On 08/09/17 at 10:50 AM and at various times throughout the day, the surveyor, accompanied by the Chief Executive Officer, observed that patient bathrooms on the fifth (5th), sixth (6th), and seventh (7th) floors of the hospital contained multiple ligature points which included toilet tissue dispensers, plastic single pump soap dispensers, vanity sink water control valves, shower and bathroom grab bars, fire alarm audio/visual devices, surface mounted electrical wiring conduit, and wire molding. Further observations identified that non-tamper resistant screws were utilizing throughout the patient care units. Additionally, the surveyor observed in patient rooms on the fifth (5th), sixth (6th), and seventh (7th) floors of the hospital identified surface mounted electrical wiring conduit, wire molding, light switches and HVAC controls that provide ligature access points by the design of their installation. Documentation ("Suicide Risk Assessment Tool for Inpatient Unit") provided to the surveyor from the hospital staff dated 8/2/17, 10/12/16, 10/17/16, and 09/13/16 referenced the above documented risks and an information matrix that classified the scope and severity of the problematic areas as 1 (minimal risk of injury) to 5 (significant risk with history of injury). Although the hospital conducted environmental rounds and had documentation of identified environmental risks, the risks exhisted over a period of time. Interviews with the Facility Maintenance Staff conducted on 08/09/17 confirmed that staff use this document as a guideline on conducting the priority repairs as they are deemed hazardous to the patients.

The hospital submitted an action plan on 8/8/17 to address ligature points which included that the hospital planned to purchase supplies on 8/10/17 and have contracted with a vendor to begin the work on 8/14/17. The work is expected to be completed within 6 weeks. During this time, staffing will be adjusted as needed and ongoing clinical risk assessments of patients and acuity on the unit. Bathrooms will remain locked and staff will facilitate bathroom access and use. Suicide assessment risks will be conducted on each patient and will include whether the patient has independent use of the bathroom. Thermostat ligature risks in the bedroom will be addressed by removing the thermostats and replacing with a flush switch plate and secured with safety screws until an appropriate solution is chosen. Knockout boxes around the light switch will have a customized control to create a slope top. Clinical rounds will continue to be conducted every 15 minutes.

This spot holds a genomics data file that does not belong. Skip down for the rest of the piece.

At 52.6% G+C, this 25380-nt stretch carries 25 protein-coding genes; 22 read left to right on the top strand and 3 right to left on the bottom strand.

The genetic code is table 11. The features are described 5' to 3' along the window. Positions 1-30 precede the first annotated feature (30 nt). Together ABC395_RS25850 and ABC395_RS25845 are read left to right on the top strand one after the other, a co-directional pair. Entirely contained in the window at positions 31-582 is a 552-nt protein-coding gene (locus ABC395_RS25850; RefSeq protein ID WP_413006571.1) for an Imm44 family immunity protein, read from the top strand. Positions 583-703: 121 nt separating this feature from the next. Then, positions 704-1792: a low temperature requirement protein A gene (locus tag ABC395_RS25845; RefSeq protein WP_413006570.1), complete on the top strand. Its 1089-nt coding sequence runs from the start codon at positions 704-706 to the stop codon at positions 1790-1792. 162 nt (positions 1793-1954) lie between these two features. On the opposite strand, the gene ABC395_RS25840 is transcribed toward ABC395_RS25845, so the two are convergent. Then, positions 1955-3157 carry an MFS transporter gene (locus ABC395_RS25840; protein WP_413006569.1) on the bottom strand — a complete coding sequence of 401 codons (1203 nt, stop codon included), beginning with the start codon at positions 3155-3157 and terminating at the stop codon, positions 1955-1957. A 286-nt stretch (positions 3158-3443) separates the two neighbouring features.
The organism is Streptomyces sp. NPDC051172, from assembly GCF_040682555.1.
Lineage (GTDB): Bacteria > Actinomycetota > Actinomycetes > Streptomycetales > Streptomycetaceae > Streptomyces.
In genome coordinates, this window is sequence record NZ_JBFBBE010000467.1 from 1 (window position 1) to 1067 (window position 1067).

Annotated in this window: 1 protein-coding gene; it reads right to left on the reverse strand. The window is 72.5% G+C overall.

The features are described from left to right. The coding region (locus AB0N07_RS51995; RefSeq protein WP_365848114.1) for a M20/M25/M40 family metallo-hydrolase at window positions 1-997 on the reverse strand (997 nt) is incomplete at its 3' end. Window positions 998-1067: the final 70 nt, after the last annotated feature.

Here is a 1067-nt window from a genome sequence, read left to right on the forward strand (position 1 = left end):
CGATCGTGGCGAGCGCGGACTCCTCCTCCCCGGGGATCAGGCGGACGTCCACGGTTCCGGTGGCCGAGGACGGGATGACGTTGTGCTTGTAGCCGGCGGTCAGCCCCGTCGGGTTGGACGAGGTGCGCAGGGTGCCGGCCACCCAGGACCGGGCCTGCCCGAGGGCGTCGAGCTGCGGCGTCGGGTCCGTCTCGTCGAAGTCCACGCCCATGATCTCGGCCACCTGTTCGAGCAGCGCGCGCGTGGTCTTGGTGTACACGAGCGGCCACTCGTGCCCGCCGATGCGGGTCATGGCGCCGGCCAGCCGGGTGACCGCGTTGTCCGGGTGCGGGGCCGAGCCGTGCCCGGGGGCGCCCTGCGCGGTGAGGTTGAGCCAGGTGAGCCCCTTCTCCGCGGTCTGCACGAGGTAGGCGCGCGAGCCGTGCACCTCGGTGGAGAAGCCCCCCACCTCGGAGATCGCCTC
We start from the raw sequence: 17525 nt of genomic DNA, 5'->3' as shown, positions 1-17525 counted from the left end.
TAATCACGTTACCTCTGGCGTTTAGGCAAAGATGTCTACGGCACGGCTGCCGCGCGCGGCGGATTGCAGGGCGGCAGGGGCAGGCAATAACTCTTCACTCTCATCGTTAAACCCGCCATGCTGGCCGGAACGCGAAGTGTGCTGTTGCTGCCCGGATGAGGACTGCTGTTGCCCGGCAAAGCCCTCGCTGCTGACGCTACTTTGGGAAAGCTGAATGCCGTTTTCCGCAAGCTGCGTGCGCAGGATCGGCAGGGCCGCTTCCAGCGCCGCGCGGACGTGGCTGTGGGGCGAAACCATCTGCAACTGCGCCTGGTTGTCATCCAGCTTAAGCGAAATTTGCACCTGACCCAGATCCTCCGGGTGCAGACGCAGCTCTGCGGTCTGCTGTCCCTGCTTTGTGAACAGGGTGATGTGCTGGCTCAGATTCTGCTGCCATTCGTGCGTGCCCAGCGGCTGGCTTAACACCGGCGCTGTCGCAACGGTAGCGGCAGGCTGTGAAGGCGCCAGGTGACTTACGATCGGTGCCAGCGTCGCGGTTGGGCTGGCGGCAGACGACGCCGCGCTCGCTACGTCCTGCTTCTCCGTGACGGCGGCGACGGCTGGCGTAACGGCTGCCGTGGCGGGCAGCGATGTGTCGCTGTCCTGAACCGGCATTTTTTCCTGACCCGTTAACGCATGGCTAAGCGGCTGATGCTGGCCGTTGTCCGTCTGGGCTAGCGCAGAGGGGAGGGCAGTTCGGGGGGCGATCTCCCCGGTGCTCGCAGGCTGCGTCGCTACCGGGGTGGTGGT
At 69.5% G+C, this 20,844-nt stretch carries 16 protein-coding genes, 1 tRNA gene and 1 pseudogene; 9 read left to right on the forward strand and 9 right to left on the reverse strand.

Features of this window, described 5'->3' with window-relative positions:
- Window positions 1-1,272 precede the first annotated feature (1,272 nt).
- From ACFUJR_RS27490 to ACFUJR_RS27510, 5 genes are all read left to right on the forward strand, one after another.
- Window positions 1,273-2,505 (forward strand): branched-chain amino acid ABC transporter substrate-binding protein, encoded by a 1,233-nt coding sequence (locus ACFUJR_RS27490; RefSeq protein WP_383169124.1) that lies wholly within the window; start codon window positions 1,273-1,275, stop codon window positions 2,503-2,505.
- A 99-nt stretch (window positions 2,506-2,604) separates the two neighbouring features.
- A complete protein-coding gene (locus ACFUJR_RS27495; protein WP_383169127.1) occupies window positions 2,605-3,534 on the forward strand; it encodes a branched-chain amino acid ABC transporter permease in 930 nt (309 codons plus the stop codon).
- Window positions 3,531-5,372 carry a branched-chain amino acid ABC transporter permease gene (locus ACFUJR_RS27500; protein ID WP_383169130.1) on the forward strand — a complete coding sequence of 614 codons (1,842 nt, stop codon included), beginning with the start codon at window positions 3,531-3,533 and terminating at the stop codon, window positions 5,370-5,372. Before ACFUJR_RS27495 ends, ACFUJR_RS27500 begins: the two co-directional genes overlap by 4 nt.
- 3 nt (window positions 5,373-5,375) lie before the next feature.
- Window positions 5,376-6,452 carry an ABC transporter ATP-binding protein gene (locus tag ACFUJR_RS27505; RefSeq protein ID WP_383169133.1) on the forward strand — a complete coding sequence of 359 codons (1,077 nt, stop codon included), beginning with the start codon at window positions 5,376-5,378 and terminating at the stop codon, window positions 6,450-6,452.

Based on observation, review of hospital documentation, review of policy and procedures, and interviews for 3 of 3 inpatient units (floors 5, 6, and 7) using glucometers, the hospital failed to ensure that a single use glucometer device was not used on multiple patients and/or failed to ensure that staff followed manufacturer guidelines on cleaning and disinfecting the glucometer after use and/or failed to ensure that staff did not perform control testing with out of date control solution solutions which resulted in immediate jeopardy. The findings include:

1. Observation during tour of the medication rooms on the fifth, sixth, and seventh floor inpatient units identified one glucose meter on each of the three units. Review of hospital documentation identified that there are a total of 13 patients from the three units that required finger stick blood glucose monitoring two to four times per day. Observation identified that there was only one glucometer on each the unit. Interview with LPN #2 on 8/8/17 at 1:17pm from the 5th floor identified that she cleans the glucose meter with an alcohol prep pad (70%) between patient use. Interview with LPN # 3 from the 6th floor 6 on 8/8/17 at 11am identified that she cleans the glucose meter with either alcohol or a Super Sani-Cloth after each use and that there is only one glucose meter on the unit for all the patients. Interview with LPN #1 from the 7th floor on 8/8/17 at 1:15pm identified that the glucose meter is cleaned with a Super Sani-Cloth every night whether the meter is used or not. Interview with the Infection Control Practitioner on 8/8/17 at 3:30pm identified that she was not sure how long the hospital had been using the current blood glucose meter, was not aware that the devices were for single patient use and was not aware that staff was not following proper cleaning or testing procedures.

Review of the manufacture guidelines for the blood glucose meter identified that the monitoring system is intended to be used by a single person and should not be shared and all parts of the kit are considered biohazardous and can potentially transmit infectious diseases from bloodborne pathogens, even after you have performed cleaning and disinfecting. Super Sani-Cloth has been approved for cleaning and disinfecting the meter and other cleaning or disinfecting solutions could result in damage to the meter.